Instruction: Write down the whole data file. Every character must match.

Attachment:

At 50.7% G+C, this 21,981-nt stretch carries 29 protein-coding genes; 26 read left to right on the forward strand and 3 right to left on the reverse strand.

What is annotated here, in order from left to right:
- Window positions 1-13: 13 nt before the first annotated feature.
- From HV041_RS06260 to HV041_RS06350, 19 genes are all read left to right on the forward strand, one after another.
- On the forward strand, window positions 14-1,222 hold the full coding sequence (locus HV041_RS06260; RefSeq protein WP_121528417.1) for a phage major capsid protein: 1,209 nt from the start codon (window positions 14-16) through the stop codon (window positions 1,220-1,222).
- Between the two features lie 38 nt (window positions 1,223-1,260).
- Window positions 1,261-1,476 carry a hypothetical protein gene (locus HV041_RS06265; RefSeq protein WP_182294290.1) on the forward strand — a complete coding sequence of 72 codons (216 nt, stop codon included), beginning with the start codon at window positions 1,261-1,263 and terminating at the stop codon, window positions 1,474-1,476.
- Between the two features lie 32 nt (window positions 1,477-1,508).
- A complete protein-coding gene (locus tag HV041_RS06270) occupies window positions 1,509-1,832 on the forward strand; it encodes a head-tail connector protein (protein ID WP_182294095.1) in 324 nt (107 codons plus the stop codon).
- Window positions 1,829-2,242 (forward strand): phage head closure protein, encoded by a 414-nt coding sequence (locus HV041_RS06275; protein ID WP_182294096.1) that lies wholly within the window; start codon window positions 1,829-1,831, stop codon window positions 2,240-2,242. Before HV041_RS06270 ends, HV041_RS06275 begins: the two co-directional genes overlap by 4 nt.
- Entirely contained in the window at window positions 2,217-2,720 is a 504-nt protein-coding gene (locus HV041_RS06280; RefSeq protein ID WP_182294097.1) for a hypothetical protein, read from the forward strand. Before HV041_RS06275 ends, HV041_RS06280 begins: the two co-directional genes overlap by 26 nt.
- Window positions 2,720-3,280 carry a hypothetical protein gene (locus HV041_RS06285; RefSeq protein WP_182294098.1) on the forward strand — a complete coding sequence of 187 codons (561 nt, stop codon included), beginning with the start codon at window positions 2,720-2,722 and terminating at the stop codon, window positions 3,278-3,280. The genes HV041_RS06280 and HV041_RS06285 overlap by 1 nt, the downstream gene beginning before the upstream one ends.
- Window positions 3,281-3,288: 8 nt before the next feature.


At 50.7% G+C, this 21,981-nt stretch carries 29 protein-coding genes; 26 read left to right on the forward strand and 3 right to left on the reverse strand.

What is annotated here, in order from left to right:
- Window positions 1-13: 13 nt before the first annotated feature.
- From HV041_RS06260 to HV041_RS06350, 19 genes are all read left to right on the forward strand, one after another.
- On the forward strand, window positions 14-1,222 hold the full coding sequence (locus HV041_RS06260; RefSeq protein WP_121528417.1) for a phage major capsid protein: 1,209 nt from the start codon (window positions 14-16) through the stop codon (window positions 1,220-1,222).
- Between the two features lie 38 nt (window positions 1,223-1,260).
- Window positions 1,261-1,476 carry a hypothetical protein gene (locus HV041_RS06265; RefSeq protein WP_182294290.1) on the forward strand — a complete coding sequence of 72 codons (216 nt, stop codon included), beginning with the start codon at window positions 1,261-1,263 and terminating at the stop codon, window positions 1,474-1,476.
- Between the two features lie 32 nt (window positions 1,477-1,508).
- A complete protein-coding gene (locus tag HV041_RS06270) occupies window positions 1,509-1,832 on the forward strand; it encodes a head-tail connector protein (protein ID WP_182294095.1) in 324 nt (107 codons plus the stop codon).
- Window positions 1,829-2,242 (forward strand): phage head closure protein, encoded by a 414-nt coding sequence (locus HV041_RS06275; protein ID WP_182294096.1) that lies wholly within the window; start codon window positions 1,829-1,831, stop codon window positions 2,240-2,242. Before HV041_RS06270 ends, HV041_RS06275 begins: the two co-directional genes overlap by 4 nt.
- Entirely contained in the window at window positions 2,217-2,720 is a 504-nt protein-coding gene (locus HV041_RS06280; RefSeq protein ID WP_182294097.1) for a hypothetical protein, read from the forward strand. Before HV041_RS06275 ends, HV041_RS06280 begins: the two co-directional genes overlap by 26 nt.
- Window positions 2,720-3,280 carry a hypothetical protein gene (locus HV041_RS06285; RefSeq protein WP_182294098.1) on the forward strand — a complete coding sequence of 187 codons (561 nt, stop codon included), beginning with the start codon at window positions 2,720-2,722 and terminating at the stop codon, window positions 3,278-3,280. The genes HV041_RS06280 and HV041_RS06285 overlap by 1 nt, the downstream gene beginning before the upstream one ends.
- Window positions 3,281-3,288: 8 nt before the next feature.